Practice Perfect 811
If you read the title to today’s editorial, you might be thinking, “Shapiro is really digging for topics to discuss.” What could folding laundry have to do with podiatry? Actually, folding the laundry is a very helpful tool to better understand ourselves and, dare I say it, help us to practice medicine more perfectly.
In my household, we have a fluctuating three to four people depending on what time of the year it is. My son started college this past year and is away for part of the year. For the most part, there are three fastidious people living in my house, which means a greater amount of laundry. Since cooking is not a skill I care to develop, and my wife is an amazing chef, I leave that part of things to her. But since I’m a functioning member of my household, I contribute by cleaning and, often, folding laundry.
Now, most people consider folding the laundry to be a chore, but I like it. First, it’s a great way to practice efficiency. How many clothes can I wash before the washing machine starts screaming at me? How many loads can I finish in one day? Running synchronous loads gets the job done faster. Obviously, this has direct applications to podiatric medicine and surgery. Efficiency is the name of the game in both surgery and clinic. “Steps are dollars” as one of my mentors once said, advocating to minimize the number of times you enter and exit the same patient room. Similarly, economy of motion is an important concept to complete surgical procedures in a reasonable time.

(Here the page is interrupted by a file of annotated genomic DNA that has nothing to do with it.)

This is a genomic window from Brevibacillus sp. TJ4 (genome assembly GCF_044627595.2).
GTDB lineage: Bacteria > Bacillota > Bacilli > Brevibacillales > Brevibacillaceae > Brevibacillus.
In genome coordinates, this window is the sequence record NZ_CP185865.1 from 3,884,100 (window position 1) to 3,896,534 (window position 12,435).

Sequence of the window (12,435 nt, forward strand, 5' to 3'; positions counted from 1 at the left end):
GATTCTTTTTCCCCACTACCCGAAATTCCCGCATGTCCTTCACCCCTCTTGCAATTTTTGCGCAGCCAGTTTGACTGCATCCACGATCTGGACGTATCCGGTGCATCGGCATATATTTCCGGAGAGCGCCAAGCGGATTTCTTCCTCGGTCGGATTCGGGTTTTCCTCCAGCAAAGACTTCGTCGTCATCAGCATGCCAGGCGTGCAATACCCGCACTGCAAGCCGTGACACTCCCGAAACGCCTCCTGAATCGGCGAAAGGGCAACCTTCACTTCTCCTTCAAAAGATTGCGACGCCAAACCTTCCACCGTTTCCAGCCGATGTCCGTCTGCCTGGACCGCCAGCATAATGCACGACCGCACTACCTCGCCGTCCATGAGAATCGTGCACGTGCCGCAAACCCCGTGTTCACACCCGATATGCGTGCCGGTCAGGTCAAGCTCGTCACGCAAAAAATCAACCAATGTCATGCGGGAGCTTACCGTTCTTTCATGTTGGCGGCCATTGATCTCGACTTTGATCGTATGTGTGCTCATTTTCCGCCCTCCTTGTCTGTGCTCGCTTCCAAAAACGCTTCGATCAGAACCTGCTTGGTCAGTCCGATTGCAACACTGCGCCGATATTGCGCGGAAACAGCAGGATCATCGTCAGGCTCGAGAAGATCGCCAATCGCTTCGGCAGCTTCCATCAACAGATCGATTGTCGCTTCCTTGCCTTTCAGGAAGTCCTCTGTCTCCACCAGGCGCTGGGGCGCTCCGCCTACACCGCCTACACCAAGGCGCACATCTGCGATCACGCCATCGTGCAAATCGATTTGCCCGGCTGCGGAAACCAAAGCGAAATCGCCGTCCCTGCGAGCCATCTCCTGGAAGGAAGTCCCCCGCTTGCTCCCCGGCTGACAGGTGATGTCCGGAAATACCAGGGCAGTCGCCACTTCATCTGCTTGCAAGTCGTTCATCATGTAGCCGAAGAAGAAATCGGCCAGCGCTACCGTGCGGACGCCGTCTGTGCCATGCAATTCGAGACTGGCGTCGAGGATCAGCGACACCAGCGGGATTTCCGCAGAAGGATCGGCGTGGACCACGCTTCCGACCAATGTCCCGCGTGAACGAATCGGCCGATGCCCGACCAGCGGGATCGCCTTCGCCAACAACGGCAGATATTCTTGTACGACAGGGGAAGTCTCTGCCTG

Second, folding the laundry successfully means properly handling the items, folding them in a way that creates an aesthetically pleasing piece of clothing that limits or eliminates wrinkles. Trying to teach my son to fold the laundry properly one time, I described to him that the folded edges and flat surfaces should be “crisp and clean.” Yes, maybe I’m overly detail oriented, but this teaches two lessons. One, even the smallest jobs are important and deserve to be well done. Take pride in everything you do, not just the big things. Second, there is a correct way and a wrong way to do everything. There may be several correct ways, but everything has a wrong way. For example, crumpling up the clothing and tossing them into a drawer will create crinkled shirts that will look messy and unprofessional.
But the characteristic I feel is most significant about folding laundry is the mundanity of the action - the ability to do this essentially mindlessly. The automaticity of doing laundry forces the body into a series of habitual motions, freeing the mind to think of other things. In fact, I thought of this topic, writing essentially all of it in my mind at the same time I was folding the laundry (I actually had three giant loads to do today which gave me plenty of time). Laundry folding allows one to mentally wander and think about any number of things. This same type of thing has occurred while driving where, during my 45-minute drive to work, my mind would wander until I realize some time later, that I haven’t been paying much attention to where I was going.